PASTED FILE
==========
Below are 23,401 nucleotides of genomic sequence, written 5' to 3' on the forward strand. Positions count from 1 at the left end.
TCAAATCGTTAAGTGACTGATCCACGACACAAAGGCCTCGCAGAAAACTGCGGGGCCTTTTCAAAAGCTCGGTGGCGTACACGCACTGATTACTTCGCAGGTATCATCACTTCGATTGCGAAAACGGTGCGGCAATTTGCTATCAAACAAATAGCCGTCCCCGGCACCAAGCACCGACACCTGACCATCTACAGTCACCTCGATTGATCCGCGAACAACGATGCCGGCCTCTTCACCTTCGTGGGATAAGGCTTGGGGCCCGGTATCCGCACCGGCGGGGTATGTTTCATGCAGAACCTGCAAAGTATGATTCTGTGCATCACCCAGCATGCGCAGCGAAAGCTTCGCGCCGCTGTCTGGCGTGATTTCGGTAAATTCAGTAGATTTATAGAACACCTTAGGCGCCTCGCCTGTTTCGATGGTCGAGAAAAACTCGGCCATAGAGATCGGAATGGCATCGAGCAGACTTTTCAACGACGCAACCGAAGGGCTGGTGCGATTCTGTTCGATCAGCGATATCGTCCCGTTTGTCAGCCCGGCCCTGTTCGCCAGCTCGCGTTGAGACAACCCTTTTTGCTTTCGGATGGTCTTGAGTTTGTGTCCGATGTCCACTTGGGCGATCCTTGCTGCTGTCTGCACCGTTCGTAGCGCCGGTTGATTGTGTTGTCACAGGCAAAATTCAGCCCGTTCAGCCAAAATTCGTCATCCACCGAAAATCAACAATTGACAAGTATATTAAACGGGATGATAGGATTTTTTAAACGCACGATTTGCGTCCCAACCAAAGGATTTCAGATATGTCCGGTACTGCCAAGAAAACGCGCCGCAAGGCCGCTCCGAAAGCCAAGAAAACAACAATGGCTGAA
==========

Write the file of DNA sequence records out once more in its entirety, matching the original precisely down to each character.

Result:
Below are 23,401 nucleotides of genomic sequence, written 5' to 3' on the forward strand. Positions count from 1 at the left end.
TCAAATCGTTAAGTGACTGATCCACGACACAAAGGCCTCGCAGAAAACTGCGGGGCCTTTTCAAAAGCTCGGTGGCGTACACGCACTGATTACTTCGCAGGTATCATCACTTCGATTGCGAAAACGGTGCGGCAATTTGCTATCAAACAAATAGCCGTCCCCGGCACCAAGCACCGACACCTGACCATCTACAGTCACCTCGATTGATCCGCGAACAACGATGCCGGCCTCTTCACCTTCGTGGGATAAGGCTTGGGGCCCGGTATCCGCACCGGCGGGGTATGTTTCATGCAGAACCTGCAAAGTATGATTCTGTGCATCACCCAGCATGCGCAGCGAAAGCTTCGCGCCGCTGTCTGGCGTGATTTCGGTAAATTCAGTAGATTTATAGAACACCTTAGGCGCCTCGCCTGTTTCGATGGTCGAGAAAAACTCGGCCATAGAGATCGGAATGGCATCGAGCAGACTTTTCAACGACGCAACCGAAGGGCTGGTGCGATTCTGTTCGATCAGCGATATCGTCCCGTTTGTCAGCCCGGCCCTGTTCGCCAGCTCGCGTTGAGACAACCCTTTTTGCTTTCGGATGGTCTTGAGTTTGTGTCCGATGTCCACTTGGGCGATCCTTGCTGCTGTCTGCACCGTTCGTAGCGCCGGTTGATTGTGTTGTCACAGGCAAAATTCAGCCCGTTCAGCCAAAATTCGTCATCCACCGAAAATCAACAATTGACAAGTATATTAAACGGGATGATAGGATTTTTTAAACGCACGATTTGCGTCCCAACCAAAGGATTTCAGATATGTCCGGTACTGCCAAGAAAACGCGCCGCAAGGCCGCTCCGAAAGCCAAGAAAACAACAATGGCTGAA